“It’s just crazy. We’re chatting with our friends on Facebook and we’re not going to bed until this guy is caught. I’m sure nobody in Moncton is sleeping because he seems to be all over the place,” he said. The deaths of the three officers has shocked the city, he said.

“It’s devastating. I don’t know if he was on a hunt for them, or what,” said Leblanc.

Helicopters whirred overhead overnight, the sound of police sirens and the light from passing armoured vehicles streamed into homes like that of Bill Daigle, who was outside doing lawn work with his wife when he heard what he first thought were fireworks but later proved gunfire just one block from his home.

He and his wife hardly slept since the lockdown set in Wednesday evening, their teenaged daughter returning home around 5 a.m. Thursday morning after staying the night at the local Superstore, where she works.

“We’re nervous,” Mr. Daigle said Thursday morning. “We’d be really happy to see this all resolved ... We know there’s a very large police presence, so we trust that if we wait it out and stay inside, we’ll probably be safe.”

Mr. Daigle runs the city’s Parlour Pawn Shop, and has worked closely with local RCMP for years to try to limit crime related to pawn sales. He said it’s likely he knows the dead and wounded by first name; the names haven’t yet been released.

He said it’s likely the shooter travelled by foot from his Hildegard neighbourhood to the Pinehurst subdivision, where the search, playing out on his television, appears to be centred. It had been roughly a half-mile walk through a wooded area and across a major artery that runs through the small city, he said.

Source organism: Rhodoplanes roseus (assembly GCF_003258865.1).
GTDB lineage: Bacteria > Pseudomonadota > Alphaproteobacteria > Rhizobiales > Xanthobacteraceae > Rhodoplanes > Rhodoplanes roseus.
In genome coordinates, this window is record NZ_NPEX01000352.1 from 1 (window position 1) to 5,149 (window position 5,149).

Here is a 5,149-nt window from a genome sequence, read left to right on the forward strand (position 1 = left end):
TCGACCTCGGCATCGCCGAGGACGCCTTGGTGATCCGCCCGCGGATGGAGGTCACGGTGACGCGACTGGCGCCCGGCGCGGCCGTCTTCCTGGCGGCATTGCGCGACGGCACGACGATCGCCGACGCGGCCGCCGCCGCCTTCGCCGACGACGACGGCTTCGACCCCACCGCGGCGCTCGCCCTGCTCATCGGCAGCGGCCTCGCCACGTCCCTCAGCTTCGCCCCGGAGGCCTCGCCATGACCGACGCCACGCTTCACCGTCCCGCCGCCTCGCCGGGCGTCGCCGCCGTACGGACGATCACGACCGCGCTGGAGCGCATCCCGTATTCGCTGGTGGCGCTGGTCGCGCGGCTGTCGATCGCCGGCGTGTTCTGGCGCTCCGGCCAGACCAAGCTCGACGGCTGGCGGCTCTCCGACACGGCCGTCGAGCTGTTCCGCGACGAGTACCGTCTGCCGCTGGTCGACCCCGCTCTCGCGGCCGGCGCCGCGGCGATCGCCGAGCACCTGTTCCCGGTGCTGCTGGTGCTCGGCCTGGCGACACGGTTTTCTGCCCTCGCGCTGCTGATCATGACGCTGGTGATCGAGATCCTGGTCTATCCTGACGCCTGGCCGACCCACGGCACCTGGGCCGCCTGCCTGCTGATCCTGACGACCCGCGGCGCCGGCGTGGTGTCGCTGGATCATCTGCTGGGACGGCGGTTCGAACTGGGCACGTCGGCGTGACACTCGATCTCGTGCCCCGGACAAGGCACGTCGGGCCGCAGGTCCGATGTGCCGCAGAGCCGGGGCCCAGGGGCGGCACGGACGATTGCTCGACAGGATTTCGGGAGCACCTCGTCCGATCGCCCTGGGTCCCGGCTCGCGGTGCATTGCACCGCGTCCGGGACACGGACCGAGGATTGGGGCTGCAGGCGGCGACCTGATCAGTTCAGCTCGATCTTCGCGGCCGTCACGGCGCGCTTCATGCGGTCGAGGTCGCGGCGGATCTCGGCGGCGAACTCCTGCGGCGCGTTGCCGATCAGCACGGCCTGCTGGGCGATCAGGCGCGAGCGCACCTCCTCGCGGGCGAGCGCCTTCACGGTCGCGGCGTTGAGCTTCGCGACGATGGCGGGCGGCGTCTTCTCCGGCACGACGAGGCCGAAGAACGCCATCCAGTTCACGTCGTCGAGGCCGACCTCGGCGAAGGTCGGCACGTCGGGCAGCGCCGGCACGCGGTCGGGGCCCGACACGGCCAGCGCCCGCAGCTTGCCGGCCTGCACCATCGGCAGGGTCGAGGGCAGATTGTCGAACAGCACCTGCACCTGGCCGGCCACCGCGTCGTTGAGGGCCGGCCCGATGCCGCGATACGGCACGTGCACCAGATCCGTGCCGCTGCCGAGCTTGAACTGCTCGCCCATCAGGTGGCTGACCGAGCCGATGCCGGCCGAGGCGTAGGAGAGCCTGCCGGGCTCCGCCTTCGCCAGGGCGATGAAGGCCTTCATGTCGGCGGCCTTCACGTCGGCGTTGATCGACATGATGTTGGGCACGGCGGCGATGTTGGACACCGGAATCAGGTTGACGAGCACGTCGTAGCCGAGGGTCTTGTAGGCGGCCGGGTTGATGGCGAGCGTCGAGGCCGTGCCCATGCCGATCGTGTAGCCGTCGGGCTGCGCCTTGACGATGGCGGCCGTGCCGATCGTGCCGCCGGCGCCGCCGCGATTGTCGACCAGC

Prime Minister Stephen Harper, who is attending the G7 summit in Brussels, extended sympathies to the victims’ families.

“I’d just like to express all of our sorrow at the deaths of the three members of the RCMP killed last night in New Brunswick in the performance of their duties,” he told reporters. “This should obviously remind us that our men and women in law enforcement put their lives on the line every day to serve and protect us as Canadians and our thoughts and prayers are with the families of those killed and also the others wounded in this terrible incident.”

Mayor George LeBlanc also offered his condolences to the families of the police officers who were killed and those who were injured.

“Never in my darkest dreams did I ever think that we would be facing what we’re facing today in Moncton,” he told reporters on Thursday.

New Brunswick Premier David Alward also passed on his sympathies to the victims’ families.

“It just isn’t possible to understand why such things happen but it is critical that as a community we work together to support the entire community at this time,” he said.

Based on information from the RCMP’s Honour Roll page on its website, the last Mountie to die from a gunshot was Const. Douglas Scott on Nov. 5, 2007. He was shot while responding to a call for help involving an impaired driver at Kimmirut, Nunavut.

The most recent police officer killed in the line of duty was Constable Steve Dery of the Kativik police force in northern Quebec. Constable Dery, 27, was shot and killed after he and another constable responded to a domestic violence call on March 2, 2013.

The shootings in Moncton brought back memories of an RCMP tragedy in Mayerthorpe, Alta., on March 3, 2005, when Constables Anthony Fitzgerald Orion Gordon, Lionide (Leo) Nicholas Johnston, Brock Warren Myrol and Peter Christopher Schiemann were shot and killed.

With reports The Canadian Press

Follow us on Twitter: @KBlazeCarlson, @joshokane, @jillsmahoney, @Nut_Graf, @FriesenJoe

Topics: